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Foreign-lingo race pits apples and oranges

Contenders present a smorgasbord of genres for voters

Even the most cunning handicapper would struggle to pick a winner from among this year’s nominations for foreign film.

The awards equivalent of an international buffet with disparate courses, the field mixes a sense of deja vu (Oscar winners “Slumdog Millionaire” and “Milk”); the most recent Palme d’Or winner (“The White Ribbon”); France’s favorite American filmmaker, Clint Eastwood (“Invictus”); a box office behemoth (“Avatar”); a quirky Belgian toon (“A Town Called Panic”); and a French-Canadian homosexual coming-of-age story (“I Killed My Mother”).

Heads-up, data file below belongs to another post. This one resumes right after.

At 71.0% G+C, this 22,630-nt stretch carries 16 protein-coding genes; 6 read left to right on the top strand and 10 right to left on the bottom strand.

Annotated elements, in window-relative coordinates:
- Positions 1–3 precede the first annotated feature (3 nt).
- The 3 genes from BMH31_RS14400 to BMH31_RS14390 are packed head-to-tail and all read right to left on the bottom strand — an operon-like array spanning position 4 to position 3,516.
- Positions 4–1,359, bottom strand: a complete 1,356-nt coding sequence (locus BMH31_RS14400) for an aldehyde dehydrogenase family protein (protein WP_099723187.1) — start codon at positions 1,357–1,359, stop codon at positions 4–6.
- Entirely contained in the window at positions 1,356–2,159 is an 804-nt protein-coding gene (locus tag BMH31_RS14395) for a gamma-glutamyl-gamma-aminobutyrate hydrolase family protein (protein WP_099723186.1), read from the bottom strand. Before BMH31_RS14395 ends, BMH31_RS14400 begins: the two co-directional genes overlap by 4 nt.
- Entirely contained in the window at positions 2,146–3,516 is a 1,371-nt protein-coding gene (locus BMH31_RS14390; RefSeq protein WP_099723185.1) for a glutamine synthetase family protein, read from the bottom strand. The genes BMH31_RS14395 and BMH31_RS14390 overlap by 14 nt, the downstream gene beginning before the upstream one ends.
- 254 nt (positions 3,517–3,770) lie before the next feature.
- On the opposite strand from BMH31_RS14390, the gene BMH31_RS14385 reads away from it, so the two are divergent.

Talk about apples and oranges.

“What you have to remember is that (French Academy) members receive DVDs of practically all the French films, but they don’t receive DVDs of the foreign films,” says N.T. Binh, critic for Gallic film magazine Positif. “So they have to pick ones that they’ve already seen at the cinema.”

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The only problem is that some of the 4,800 members of the academy are very busy professionals. “Imagine you’ve not had much time to go to the cinema,” Binh says. “Perhaps you like Clint Eastwood but haven’t had time to see his latest; you’re far more likely to vote for his new film than an obscure Russian comedy.”